...

‘Yes’ to Statehood on Nov. 8

We took another step forward in our fight for statehood last week, with the D.C. Council approving a constitution to go before the voters...

‘Yes” To Statehood on Nov. 8

We took another step forward in our fight for statehood last week, with the D.C. Council approving a constitution to go before the voters...

Metro Must Be Cheap, Convenient, Reliable

I’ve written quite a bit about our Metro system over the past year. On everything from finances to safety ...

Three Top Colleagues Move On

August is usually a sleepy time in D.C. In addition to school being out and everyone taking one last chance to hit the beach,...

Three Top Colleagues Move On

August is usually a sleepy time in D.C. In addition to school being out and everyone taking one last ...

Restoring Metro: By the Numbers

Just over a year ago, I become chair of the Finance Committee of the Washington Metropolitan Area Transit Authority board. Fast-forward a year, and...

Restoring Metro: By the Numbers

Just over a year ago, I become chair of the Finance Committee of the Washington Metropolitan Area Transit Authority board ...

Council Primaries and Priorities

The NBA Finals may have just wrapped up in Oakland, but here in Washington we had a bout of our ...

Jack Evans Report: Secured: $20 Million for the Arts and Humanities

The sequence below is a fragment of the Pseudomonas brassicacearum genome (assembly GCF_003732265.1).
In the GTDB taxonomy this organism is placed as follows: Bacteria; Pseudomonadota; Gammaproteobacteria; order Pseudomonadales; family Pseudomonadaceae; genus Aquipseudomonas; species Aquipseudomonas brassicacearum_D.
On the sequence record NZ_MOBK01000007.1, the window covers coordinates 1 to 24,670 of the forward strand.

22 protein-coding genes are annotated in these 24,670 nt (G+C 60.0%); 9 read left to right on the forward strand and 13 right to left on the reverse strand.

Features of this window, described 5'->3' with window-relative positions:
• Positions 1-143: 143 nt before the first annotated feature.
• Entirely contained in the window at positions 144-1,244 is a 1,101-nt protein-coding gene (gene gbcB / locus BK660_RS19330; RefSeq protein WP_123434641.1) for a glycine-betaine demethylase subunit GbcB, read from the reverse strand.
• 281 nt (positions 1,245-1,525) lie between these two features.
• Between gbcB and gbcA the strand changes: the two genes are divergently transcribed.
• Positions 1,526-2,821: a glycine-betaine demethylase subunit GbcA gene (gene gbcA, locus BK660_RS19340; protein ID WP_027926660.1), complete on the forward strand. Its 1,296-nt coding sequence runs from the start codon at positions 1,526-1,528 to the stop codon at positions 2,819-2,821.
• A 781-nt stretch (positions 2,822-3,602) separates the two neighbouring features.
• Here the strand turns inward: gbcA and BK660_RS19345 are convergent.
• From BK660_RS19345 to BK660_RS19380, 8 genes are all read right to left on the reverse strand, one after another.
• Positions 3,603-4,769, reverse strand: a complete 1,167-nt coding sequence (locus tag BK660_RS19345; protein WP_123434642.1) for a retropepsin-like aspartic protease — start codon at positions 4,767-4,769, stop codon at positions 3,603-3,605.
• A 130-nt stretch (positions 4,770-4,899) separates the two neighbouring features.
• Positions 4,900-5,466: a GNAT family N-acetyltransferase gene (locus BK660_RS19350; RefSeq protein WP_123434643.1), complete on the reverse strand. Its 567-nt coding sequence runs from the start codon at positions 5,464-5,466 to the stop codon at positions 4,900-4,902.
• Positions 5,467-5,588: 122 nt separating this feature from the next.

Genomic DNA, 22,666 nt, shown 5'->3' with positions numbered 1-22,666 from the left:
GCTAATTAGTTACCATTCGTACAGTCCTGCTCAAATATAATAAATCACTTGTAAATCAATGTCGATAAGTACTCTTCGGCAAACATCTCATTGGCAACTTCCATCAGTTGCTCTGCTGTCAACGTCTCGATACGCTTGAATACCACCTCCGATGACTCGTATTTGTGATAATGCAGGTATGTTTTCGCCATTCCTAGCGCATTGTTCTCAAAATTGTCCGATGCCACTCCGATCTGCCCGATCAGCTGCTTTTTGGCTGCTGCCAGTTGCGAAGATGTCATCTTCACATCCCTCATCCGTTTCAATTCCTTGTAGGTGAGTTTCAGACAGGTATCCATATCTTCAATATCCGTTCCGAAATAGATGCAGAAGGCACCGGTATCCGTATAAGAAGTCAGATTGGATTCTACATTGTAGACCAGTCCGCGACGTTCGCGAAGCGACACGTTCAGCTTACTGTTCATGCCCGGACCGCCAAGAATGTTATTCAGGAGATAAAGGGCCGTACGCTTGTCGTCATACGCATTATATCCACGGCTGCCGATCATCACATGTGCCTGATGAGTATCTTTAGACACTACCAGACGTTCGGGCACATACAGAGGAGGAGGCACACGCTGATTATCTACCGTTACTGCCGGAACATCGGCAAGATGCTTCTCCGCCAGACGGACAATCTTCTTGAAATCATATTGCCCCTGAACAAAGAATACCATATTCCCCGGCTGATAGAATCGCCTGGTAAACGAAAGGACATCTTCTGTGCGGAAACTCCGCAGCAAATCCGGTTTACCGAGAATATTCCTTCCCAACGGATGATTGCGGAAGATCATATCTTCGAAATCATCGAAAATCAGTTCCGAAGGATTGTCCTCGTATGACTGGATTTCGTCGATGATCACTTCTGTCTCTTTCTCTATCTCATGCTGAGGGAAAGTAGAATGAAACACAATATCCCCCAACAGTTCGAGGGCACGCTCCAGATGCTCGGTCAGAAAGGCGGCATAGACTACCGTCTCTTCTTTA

For the past several years, I have pushed my colleagues to increase arts funding to the $20 million level, allowing the DC Commission on the Arts and Humanities (DCCAH) to fully achieve its goals and help keep the District a vibrant and, more critically, affordable bastion for the arts. I’m particularly pleased that I was able to finally secure $20 million to help support arts education for our children, artists across the city and the diverse community that makes Washington the most dynamic city in the country. This year, the initial budget amount was only $15 million. This significantly increased level of funding will go toward underwriting art projects, paying local artists for their work and expanding arts programs in our schools and neighborhoods. Budgets are about priorities. As many of you know, the arts have long been a high priority of mine to make our city more livable, our education system more robust and our community more diverse. All three of my triplets benefitted from exposure to the arts at a young age. As my daughter Christine finishes her first year at the Parsons School of Design and my son John finishes his freshman year studying art at the University of Pennsylvania, I’m proud that, as a city, we’re able to fund arts programming that will allow even more children to receive similar exposure. (In case anyone is wondering, my daughter Katherine just finished her first year at Elon University. She isn’t studying art, but I couldn’t be more proud of her!) While increasing funding for the arts has long been a priority for me, it’s worth noting this is less than two-tenths of one percent of our budget for the upcoming year. There are many other priorities in our budget that I’m pleased will be funded. As I previously wrote in these pages, the District’s budget once again allocated $100 million to the critical Housing Production Trust Fund; committed our full operating subsidy to the Washington Metropolitan Area Transit Authority as we continue to reform and restore our transit system; and will continue to invest more than a quarter of our funding in education. In addition, I was able to continue the tax breaks that the Council passed in 2014. To balance our needs as a city with the return of our increasing revenues to taxpayers, the tax cuts will be implemented as we hit new revenue levels. Recently, we enacted a cut to our unincorporated business franchise tax and an increase in the estate tax threshold. These cuts follow earlier reductions in low- and middle-income personal tax rates and an expansion in the Earned Income Tax Credit, among others. We continue to fund our priorities, improve our city and strengthen our finances. The work never ends, but we’ve made great strides over the past 25 years. Jack Evans is the District Council member for Ward 2, representing Georgetown and other neighborhoods since 1991.